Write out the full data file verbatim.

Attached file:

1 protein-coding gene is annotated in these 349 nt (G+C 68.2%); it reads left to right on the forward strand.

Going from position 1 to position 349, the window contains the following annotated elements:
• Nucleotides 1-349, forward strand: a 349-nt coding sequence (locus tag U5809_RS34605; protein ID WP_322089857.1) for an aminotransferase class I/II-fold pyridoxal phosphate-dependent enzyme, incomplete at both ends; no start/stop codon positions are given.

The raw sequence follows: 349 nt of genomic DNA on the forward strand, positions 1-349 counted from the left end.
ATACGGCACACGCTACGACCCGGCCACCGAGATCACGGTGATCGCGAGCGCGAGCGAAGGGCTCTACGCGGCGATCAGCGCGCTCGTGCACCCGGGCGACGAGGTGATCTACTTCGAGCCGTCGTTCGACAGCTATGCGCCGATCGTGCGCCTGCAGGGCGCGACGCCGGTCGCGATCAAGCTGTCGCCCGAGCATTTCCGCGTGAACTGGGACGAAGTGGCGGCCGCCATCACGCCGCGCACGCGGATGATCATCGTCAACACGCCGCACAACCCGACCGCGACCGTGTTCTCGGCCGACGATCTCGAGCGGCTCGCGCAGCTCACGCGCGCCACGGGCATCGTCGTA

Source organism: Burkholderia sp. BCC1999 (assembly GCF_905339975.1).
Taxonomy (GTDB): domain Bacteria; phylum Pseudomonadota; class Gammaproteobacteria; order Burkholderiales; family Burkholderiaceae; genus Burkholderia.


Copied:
1 protein-coding gene is annotated in these 349 nt (G+C 68.2%); it reads left to right on the forward strand.

Going from position 1 to position 349, the window contains the following annotated elements:
• Nucleotides 1-349, forward strand: a 349-nt coding sequence (locus tag U5809_RS34605; protein ID WP_322089857.1) for an aminotransferase class I/II-fold pyridoxal phosphate-dependent enzyme, incomplete at both ends; no start/stop codon positions are given.

The raw sequence follows: 349 nt of genomic DNA on the forward strand, positions 1-349 counted from the left end.
ATACGGCACACGCTACGACCCGGCCACCGAGATCACGGTGATCGCGAGCGCGAGCGAAGGGCTCTACGCGGCGATCAGCGCGCTCGTGCACCCGGGCGACGAGGTGATCTACTTCGAGCCGTCGTTCGACAGCTATGCGCCGATCGTGCGCCTGCAGGGCGCGACGCCGGTCGCGATCAAGCTGTCGCCCGAGCATTTCCGCGTGAACTGGGACGAAGTGGCGGCCGCCATCACGCCGCGCACGCGGATGATCATCGTCAACACGCCGCACAACCCGACCGCGACCGTGTTCTCGGCCGACGATCTCGAGCGGCTCGCGCAGCTCACGCGCGCCACGGGCATCGTCGTA

Source organism: Burkholderia sp. BCC1999 (assembly GCF_905339975.1).
Taxonomy (GTDB): domain Bacteria; phylum Pseudomonadota; class Gammaproteobacteria; order Burkholderiales; family Burkholderiaceae; genus Burkholderia.